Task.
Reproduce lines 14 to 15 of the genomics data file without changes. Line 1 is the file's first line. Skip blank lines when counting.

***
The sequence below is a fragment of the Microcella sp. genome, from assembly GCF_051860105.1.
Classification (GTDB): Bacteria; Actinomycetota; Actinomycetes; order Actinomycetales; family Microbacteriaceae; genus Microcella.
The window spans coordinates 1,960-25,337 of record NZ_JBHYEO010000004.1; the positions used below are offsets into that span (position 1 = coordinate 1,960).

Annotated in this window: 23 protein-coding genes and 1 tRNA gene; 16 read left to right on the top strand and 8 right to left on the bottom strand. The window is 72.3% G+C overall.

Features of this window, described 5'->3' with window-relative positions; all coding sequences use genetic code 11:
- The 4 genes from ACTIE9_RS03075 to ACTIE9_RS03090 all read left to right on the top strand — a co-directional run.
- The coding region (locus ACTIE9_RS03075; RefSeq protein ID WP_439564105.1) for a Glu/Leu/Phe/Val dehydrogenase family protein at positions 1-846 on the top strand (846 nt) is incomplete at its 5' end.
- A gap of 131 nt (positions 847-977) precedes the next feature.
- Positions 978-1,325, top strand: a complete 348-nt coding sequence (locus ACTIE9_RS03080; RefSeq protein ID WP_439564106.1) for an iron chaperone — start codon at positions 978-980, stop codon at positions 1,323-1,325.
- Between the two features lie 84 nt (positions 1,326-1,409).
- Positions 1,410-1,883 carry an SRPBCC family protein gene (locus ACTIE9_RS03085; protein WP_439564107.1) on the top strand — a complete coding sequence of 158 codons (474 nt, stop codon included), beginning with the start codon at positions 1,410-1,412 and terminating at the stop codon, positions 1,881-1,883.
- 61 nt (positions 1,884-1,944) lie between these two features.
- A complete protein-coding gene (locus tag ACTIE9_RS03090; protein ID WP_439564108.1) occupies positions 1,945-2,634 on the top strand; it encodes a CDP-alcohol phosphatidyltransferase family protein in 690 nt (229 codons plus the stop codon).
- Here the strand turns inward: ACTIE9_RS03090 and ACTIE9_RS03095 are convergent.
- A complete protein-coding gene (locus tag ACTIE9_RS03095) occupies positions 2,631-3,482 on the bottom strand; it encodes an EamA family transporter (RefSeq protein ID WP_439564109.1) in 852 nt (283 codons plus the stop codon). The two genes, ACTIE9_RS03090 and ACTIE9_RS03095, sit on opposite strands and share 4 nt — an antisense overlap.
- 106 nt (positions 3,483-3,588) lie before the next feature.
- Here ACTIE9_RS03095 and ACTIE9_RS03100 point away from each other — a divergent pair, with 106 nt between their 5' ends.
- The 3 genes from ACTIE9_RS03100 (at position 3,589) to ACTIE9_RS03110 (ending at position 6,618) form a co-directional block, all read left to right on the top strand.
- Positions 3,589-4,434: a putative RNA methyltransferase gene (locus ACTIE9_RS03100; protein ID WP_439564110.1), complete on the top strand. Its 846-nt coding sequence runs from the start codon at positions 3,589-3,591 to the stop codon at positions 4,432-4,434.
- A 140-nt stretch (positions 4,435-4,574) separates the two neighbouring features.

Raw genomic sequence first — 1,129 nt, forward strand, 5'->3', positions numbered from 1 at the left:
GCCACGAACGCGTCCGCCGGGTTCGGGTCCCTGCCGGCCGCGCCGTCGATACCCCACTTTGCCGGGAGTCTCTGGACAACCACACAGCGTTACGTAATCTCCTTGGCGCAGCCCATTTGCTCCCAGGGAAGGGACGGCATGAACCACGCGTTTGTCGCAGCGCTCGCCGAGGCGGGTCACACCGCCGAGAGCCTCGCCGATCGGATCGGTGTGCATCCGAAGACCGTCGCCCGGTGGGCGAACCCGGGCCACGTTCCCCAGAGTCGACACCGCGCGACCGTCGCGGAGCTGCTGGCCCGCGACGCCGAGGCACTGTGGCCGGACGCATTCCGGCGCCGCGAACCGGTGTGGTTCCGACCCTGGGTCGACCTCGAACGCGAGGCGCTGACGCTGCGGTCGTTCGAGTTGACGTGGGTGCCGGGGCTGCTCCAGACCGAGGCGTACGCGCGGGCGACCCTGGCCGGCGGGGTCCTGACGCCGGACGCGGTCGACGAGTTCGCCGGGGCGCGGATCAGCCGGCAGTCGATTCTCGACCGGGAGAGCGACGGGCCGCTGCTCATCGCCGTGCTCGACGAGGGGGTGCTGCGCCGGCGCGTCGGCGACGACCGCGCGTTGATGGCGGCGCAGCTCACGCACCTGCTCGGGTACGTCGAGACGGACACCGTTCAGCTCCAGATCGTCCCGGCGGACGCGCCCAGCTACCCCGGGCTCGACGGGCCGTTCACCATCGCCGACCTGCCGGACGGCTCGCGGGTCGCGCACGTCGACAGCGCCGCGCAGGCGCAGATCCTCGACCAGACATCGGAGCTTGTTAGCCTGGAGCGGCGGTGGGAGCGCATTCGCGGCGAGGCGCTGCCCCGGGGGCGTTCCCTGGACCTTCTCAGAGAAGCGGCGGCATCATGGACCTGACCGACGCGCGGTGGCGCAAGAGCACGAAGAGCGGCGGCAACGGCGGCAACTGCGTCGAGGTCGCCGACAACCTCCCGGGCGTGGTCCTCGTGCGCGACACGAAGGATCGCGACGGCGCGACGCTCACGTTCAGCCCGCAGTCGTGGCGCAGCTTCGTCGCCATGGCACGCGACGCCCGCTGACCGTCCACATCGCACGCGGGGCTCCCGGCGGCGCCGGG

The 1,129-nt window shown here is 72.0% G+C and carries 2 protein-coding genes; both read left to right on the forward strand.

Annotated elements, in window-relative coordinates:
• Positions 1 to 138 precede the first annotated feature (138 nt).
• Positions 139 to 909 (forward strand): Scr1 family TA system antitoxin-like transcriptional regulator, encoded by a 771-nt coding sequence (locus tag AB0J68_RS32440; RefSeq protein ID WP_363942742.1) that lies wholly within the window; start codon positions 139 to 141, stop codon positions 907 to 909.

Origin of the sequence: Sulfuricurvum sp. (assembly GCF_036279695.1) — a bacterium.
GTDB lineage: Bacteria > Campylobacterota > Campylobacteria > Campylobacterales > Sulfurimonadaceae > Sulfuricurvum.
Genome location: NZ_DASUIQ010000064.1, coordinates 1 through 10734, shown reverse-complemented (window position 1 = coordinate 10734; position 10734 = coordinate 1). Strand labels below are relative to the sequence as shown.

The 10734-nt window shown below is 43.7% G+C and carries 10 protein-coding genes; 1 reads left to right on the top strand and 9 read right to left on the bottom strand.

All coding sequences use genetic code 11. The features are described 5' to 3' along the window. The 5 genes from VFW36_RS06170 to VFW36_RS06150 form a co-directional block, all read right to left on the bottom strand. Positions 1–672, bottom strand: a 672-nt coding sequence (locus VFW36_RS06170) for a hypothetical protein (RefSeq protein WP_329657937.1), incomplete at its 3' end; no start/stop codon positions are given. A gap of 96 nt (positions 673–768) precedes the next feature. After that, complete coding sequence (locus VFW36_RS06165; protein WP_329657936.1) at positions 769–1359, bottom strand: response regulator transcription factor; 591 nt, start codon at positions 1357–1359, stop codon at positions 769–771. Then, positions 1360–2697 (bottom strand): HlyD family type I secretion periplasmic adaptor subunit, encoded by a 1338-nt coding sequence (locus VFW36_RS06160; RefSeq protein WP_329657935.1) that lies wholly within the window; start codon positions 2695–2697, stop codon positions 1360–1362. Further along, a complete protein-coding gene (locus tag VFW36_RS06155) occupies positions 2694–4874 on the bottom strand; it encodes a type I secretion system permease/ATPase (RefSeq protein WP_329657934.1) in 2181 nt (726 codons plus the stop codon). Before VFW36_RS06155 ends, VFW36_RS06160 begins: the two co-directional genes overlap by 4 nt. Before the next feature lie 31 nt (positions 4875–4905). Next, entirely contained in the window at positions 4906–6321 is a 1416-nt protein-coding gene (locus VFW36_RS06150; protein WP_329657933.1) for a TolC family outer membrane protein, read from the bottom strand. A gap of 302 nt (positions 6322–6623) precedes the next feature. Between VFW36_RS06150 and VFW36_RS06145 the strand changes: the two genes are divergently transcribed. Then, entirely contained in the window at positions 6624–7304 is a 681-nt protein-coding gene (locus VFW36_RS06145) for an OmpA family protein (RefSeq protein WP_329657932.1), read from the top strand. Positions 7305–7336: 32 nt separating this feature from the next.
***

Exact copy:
- Here the strand turns inward: ACTIE9_RS03090 and ACTIE9_RS03095 are convergent.
- A complete protein-coding gene (locus tag ACTIE9_RS03095) occupies positions 2,631-3,482 on the bottom strand; it encodes an EamA family transporter (RefSeq protein ID WP_439564109.1) in 852 nt (283 codons plus the stop codon). The two genes, ACTIE9_RS03090 and ACTIE9_RS03095, sit on opposite strands and share 4 nt — an antisense overlap.